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Season 4 - Episode 7

Psoas Exploration

15 min - Practice


Feel into a different way of being strong. Devon leads us in a subtle and deep investigation of the psoas.
What You'll Need: Mat

About This Video

Nov 17, 2015
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In an earlier episode, we explored the location of the psoas and I made some exciting claims about its possibilities. In this episode, we're going to do some work just feeling it, feeling it in the body, exploring movement. So in an earlier episode, we did work with constructive rest position, which really speaks to the psoas. And I really invite you, if you become interested in this work or if you find it to be helpful to you, to experiment with doing CRP before you do this work and see if it's different for you and how it's different. It makes a big difference for me.

So let's get started. You'll come down into your back and plant the soles of the feet just as though you were going to do constructive rest position. The palms are up, the arms are by your sides. All we're going to do at first is feel with the hands for the location of the psoas. So the psoas is very deep inside the body, but you can trace the fingers along the skin and it will give you a sense of the pathway.

From T12, which is just at the bottom of the rib cage, you can finger the inside edge of the front of the rib cage where the diaphragm is and imagine the back, bottom rib. The psoas attaches to the spine all along on both sides, spiraling down and travels across the hip socket and to the lesser trochanter, which is on the upper inner thigh bone, a little bump that's about at the level of the floor of the pelvis. You can feel for the iliacus with the fingers, here's the iliac crest. The iliacus lines the iliac crest and interweaves with the psoas as it comes across the pelvis and comes down and connects to the lesser trochanter. So you can place the hands just over the iliac arches and over the hip sockets and feel through the body just for a moment.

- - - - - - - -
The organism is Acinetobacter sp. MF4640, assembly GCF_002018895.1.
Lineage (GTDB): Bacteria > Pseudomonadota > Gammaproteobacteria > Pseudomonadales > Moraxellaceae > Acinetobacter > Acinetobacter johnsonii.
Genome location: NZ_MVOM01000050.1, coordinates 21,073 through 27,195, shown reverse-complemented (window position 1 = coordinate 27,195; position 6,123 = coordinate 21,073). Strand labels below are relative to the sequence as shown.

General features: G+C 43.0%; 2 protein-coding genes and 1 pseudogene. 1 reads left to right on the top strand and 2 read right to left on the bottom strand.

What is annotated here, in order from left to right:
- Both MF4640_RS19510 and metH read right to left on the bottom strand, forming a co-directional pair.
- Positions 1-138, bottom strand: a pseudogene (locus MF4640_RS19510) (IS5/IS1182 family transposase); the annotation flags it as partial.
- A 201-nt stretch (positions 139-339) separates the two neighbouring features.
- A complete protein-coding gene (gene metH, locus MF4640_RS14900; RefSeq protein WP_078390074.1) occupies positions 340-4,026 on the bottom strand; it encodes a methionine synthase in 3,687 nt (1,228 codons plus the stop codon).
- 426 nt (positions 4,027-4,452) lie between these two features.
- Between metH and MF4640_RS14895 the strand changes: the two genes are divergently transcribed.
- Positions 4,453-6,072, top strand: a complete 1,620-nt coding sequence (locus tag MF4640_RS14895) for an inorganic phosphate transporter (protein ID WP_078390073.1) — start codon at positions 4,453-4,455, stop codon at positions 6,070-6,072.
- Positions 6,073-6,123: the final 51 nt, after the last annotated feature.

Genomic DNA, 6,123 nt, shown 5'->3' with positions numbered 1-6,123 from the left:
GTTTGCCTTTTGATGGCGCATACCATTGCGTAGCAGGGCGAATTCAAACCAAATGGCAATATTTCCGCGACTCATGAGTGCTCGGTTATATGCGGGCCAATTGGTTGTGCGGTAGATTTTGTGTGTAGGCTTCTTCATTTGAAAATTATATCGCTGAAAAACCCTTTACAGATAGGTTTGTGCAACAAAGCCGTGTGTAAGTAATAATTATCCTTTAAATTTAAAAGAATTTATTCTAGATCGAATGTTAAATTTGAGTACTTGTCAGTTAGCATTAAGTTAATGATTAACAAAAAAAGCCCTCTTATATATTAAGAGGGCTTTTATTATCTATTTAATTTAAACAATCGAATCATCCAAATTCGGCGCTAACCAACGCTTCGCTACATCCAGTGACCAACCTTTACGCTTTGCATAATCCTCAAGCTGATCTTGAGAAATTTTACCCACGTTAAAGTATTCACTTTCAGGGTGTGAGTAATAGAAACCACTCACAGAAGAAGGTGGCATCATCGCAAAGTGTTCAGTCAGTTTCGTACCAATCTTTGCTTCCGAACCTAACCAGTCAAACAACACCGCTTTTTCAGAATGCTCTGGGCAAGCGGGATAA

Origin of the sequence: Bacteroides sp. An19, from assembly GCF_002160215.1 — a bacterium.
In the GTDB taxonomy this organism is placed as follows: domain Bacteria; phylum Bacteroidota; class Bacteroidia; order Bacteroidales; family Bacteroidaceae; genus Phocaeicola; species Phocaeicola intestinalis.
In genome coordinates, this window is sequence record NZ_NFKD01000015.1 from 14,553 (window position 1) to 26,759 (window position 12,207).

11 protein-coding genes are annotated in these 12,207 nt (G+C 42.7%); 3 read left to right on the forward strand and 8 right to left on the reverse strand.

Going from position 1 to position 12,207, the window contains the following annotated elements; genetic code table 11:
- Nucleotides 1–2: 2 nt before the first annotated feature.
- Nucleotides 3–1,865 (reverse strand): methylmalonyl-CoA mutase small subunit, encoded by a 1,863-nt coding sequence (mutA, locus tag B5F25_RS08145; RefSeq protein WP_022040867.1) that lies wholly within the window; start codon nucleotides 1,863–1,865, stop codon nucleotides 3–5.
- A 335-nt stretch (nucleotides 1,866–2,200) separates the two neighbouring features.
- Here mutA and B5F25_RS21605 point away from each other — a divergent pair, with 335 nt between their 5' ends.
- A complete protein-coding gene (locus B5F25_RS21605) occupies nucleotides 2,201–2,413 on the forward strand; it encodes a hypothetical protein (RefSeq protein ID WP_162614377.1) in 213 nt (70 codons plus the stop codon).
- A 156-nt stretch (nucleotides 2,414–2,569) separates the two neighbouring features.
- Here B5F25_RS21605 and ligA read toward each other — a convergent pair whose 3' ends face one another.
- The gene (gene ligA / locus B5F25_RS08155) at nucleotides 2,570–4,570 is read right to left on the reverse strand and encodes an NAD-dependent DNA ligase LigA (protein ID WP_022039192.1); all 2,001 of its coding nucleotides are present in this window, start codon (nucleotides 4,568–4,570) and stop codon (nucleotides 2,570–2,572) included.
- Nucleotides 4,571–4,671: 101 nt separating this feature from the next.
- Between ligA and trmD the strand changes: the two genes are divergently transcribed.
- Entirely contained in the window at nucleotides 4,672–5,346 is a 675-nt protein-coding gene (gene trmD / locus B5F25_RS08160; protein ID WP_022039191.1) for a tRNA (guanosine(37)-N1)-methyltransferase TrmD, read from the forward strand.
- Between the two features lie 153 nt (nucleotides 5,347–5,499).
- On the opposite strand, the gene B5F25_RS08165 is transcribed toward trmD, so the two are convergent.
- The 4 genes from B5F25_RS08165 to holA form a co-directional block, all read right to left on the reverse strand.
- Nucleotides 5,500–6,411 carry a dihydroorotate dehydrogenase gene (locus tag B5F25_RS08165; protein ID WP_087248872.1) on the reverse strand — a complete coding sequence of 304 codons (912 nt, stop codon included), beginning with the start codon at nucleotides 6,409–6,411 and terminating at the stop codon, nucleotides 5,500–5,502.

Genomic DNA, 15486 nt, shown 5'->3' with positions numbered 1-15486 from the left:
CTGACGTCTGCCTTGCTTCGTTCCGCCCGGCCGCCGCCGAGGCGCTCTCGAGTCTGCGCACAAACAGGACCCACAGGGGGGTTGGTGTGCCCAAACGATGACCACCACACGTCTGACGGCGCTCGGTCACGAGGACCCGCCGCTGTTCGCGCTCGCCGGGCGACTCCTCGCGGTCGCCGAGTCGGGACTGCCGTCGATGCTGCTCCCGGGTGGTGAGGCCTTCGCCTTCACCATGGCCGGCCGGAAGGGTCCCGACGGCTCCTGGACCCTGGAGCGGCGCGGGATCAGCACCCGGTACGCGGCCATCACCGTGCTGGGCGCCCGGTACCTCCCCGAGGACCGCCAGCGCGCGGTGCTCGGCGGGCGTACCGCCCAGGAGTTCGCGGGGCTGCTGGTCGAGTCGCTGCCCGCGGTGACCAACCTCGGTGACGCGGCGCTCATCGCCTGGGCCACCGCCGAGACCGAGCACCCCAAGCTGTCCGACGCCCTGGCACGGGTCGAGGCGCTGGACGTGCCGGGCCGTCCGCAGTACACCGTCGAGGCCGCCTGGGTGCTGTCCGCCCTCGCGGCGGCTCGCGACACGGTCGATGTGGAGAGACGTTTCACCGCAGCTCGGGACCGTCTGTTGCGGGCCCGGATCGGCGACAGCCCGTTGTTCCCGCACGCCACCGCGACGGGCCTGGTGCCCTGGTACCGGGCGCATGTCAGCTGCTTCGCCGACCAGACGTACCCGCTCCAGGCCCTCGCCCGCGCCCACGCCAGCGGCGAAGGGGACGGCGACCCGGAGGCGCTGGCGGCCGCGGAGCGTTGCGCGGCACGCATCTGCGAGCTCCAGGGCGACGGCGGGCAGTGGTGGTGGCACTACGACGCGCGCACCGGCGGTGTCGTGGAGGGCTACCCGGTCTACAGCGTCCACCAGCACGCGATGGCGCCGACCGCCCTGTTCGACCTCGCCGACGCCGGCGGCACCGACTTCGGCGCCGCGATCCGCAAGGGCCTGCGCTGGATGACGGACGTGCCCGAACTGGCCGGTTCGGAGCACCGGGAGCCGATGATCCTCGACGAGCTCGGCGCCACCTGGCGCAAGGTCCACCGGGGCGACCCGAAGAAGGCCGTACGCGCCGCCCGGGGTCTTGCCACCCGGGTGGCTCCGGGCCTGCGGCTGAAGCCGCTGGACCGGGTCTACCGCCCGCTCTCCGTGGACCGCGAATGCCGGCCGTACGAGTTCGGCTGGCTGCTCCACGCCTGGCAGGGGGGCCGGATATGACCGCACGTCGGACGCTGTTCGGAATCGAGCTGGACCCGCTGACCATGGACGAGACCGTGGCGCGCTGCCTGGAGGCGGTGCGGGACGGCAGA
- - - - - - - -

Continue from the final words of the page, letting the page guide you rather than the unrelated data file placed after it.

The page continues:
Basically what you're feeling for is any work that you're doing, any tension that you're holding that you might be able to let go of. If right now isn't the time, that's fine. But if there's anything that you're doing that you might be able to not do underneath your hands, you can just let go. And then you'll let the left foot float up so that the knee comes toward the chest and you can set it down again. And you'll let the right foot float up and set it down again.

Now from here where the hands are resting on top of the socket, I want you to move them around and place them under the low back. They'll just fit in there. If your lumbar spine is pressed all the way down into your hands already, then go do the CRP video. If being here, your low back hurts because it's pushed away from the hands so much, go do the CRP video. The quality of your orgasm is on the line.